Friday, September 25, 2009

Three Weekends Ago...Ooty and Mysore

Hello Friends and Family!

I hope that you are all having a wonderful week and are looking forward to the weekend! Mine has been good so far, with lots of work and also some fun with friends. Many of you may have already gotten this information via email so feel free to skim or skip at will. With this post, I am going to try to give you all a taste of Ooty and Mysore, two cities that I had the privilege to visit with 9 other students.

Several weekends ago myself and six other students headed out for the train station at about 9:30 p.m. Our train departed at 11:00 and arrived in the small city Metapallayam at about 6:00 a.m. This was my very first experience with an overnight train...well with any train in India. The trip itself wasn't nearly as uncomfortable as I imagined it would be and I was even able to get some sleep. There were a few memorable quirks though. The first was the man who came by and told us that we were not allowed to play cards on the train. This is apparently a rule for all of India, which we found quite amusing. Secondly, there were the men who started walking up and down the hall at about 5 a.m. shouting, "" and "Tea...tea...tea...." repeatedly. Not exactly what we wanted to wake up to. Anyway, after arriving in Metapallayam, we met up with three other students and rented two taxis to take us to Ooty. The drivers initially claimed that all 10 of us and all of our stuff could fit in one jeep, but we weren't going for it. The ensuing two hours in the taxi were incredible. We drove through the Nilgiri mountains and saw huge tea plantations and towns just clinging to the mountainside. It was also a little tense as our driver was quite fond of passing other vehicles...even on blind curves. There may have been a couple close encounters with cars coming the opposite direction, but thankfully we made it safely to Ooty.

My first observation upon arriving was that it was cold! Cold and rainy and for most of us, this meant that we did not have the appropriate clothing. We quickly went from being perpetually hot, to completely frozen. It was a bit of a shocking change. Despite the weather, we decided to head out and explore Ooty. All 10 of us spent some time wandering the streets and the marketplace and several of the guys bought these ridiculous woolen sweaters. After concluding our shopping, we spilt into two groups. I joined 5 other girls for a 2 km walk to the Ooty Lake and boathouse. Our goal was to go horseback riding around the lake and up into the hills. When we arrived at the boathouse, we were basically mobbed by men with horses, all trying to convince us to go riding. There was some chaos in regards to settling the price and to the fact that we wanted only one guide, not two. After some frantic shouting and haggling, on their part, and a bit of pushing and pulling, we were all astride a horse and ready to go. The ride itself was about two hours long and the scenery that we were able to pass through was definitely awe-inspiring. It would have been a really ideal ride, except for the intermittent rain and the fact that the horse I was given was a bit temperamental. Overall, despite a few bumps in the road, it was a great ride. We made a large loop up into the mountains and then back down to the lake. On our way down, we rode through this residential neighborhood that was quite the sight to see. Its hard to put everything into words and unfortunately I wasn't able to take pictures since I was a little busy trying to control my horse, but I'll just say that it was in many ways picturesque.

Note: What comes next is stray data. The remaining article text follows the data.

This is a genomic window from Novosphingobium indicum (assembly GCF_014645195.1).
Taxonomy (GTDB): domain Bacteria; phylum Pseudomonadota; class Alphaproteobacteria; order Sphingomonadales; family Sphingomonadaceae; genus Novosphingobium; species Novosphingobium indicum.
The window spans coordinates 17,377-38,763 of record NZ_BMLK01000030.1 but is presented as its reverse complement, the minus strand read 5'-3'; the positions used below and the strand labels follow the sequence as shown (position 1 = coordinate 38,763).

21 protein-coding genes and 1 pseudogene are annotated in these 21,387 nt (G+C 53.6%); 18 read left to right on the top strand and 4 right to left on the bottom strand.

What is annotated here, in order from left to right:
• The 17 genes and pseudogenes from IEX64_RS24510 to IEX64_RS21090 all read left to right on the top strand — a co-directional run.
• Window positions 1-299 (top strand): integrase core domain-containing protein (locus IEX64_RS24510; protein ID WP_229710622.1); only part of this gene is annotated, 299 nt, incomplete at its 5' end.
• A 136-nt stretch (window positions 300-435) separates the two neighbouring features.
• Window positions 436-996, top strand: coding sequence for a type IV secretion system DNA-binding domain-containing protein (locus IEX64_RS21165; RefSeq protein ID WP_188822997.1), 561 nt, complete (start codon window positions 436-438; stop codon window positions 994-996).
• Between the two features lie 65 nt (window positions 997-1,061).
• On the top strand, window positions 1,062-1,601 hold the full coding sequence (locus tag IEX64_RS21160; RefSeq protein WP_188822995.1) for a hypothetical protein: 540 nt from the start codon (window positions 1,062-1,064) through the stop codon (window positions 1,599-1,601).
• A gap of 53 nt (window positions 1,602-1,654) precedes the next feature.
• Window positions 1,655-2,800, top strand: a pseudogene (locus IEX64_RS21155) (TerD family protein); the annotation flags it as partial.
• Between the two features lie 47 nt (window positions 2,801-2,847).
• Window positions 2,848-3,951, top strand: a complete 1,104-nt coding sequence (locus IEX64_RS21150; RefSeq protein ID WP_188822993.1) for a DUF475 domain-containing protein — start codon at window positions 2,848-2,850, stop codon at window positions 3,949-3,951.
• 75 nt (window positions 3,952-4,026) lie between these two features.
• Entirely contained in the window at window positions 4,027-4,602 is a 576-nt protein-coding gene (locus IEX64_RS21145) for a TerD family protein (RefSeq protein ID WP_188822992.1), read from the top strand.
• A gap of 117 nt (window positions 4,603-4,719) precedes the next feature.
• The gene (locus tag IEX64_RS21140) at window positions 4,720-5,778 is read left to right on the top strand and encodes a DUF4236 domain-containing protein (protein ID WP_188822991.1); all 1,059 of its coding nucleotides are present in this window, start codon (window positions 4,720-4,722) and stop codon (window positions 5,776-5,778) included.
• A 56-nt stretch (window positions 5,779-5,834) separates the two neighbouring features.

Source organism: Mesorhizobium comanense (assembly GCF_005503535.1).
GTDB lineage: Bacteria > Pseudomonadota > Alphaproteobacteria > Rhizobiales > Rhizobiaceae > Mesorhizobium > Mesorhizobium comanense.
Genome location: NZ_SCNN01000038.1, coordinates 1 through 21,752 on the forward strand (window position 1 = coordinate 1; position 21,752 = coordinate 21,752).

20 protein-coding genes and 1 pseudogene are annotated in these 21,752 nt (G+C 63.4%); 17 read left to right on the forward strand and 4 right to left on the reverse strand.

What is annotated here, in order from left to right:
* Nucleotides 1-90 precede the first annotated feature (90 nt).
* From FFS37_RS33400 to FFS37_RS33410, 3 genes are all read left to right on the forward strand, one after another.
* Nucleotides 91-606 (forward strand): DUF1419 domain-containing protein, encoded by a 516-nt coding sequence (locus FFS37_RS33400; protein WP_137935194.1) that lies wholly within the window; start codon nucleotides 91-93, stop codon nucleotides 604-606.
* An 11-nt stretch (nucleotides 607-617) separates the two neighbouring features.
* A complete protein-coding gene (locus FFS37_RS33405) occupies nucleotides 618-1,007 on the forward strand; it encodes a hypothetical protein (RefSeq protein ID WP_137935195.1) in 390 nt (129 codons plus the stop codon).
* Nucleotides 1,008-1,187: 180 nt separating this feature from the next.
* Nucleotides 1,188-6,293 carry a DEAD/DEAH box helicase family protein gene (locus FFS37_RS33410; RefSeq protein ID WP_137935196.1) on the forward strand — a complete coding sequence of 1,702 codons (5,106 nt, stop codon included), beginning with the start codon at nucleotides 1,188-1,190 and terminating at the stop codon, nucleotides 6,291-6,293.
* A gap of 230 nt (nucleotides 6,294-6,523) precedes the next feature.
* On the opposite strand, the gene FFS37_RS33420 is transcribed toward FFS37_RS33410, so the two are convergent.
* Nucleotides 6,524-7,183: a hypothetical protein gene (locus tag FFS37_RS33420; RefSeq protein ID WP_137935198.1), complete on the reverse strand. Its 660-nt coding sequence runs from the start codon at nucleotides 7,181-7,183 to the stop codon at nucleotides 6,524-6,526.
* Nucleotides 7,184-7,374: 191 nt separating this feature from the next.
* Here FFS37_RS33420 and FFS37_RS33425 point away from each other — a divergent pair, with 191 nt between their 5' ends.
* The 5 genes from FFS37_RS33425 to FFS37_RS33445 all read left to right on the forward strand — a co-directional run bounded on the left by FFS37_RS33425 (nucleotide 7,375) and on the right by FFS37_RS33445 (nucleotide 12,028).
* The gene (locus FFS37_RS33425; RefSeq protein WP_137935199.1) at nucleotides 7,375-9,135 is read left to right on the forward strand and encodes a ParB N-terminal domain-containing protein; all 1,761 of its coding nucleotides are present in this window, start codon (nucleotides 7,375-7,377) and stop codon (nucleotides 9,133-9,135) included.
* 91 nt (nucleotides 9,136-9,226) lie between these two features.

By the time that we finally returned to the boathouse we were completely soaked. After escaping from the mob of men and horses that was still there, we slipped into a restaurant for tea and pakora in an attempt to re-warm ourselves a bit. At this point, the guys were waiting for us at a second restaurant, so we crammed all six of us into one auto-rickshaw (quite the feat) and sped off. At the second restaurant, we all ate again and had some awesome chocolate cake. The afternoon concluded with more market wandering and a trip to a historic church. We returned to the hotel and after finally getting out of the rain, none of us could bear to go out again, so we just had dinner there, played some cards, and then headed to bed.

The next morning we departed Ooty on a five-hour bus ride to Mysore.
Distance wise, I think that it is only about 150 kilometers from Ooty to Mysore, but the roads and traffic move a little bit differently here. We pulled into the Mysore City Bus Stand at about 4:30 in the afternoon, hopped off and headed out to walk to our hotel. We were instantly surrounded by rickshaw drivers all offering rides and hotels and everything else. They just didn't seem to want to accept the fact that we were walking, we already had hotel reservations, and we actually did know where we were going. Once we escaped the mass of drivers, it was a short walk to our hotel - Hotel Dasaprakash. At this point, none of us had eaten since breakfast, so we relaxed in the hotel for about an hour and then went out to dinner. Along the way, we found the Devaraja Market - a marketplace that Mysore is famous for and so we of course had to spend a little time browsing the shops. I was again wowed by the aisles of produce and flowers and jewelry and cooking wares and just about everything else that you could imagine. Particularly impressive were the vendors of colored sands (not sure of what they are called exactly). This powder is used for celebrations, body and street art, and offerings at temples. Mysore is also famous for its silks, sandalwood carvings, and mineral oils, amongst other things.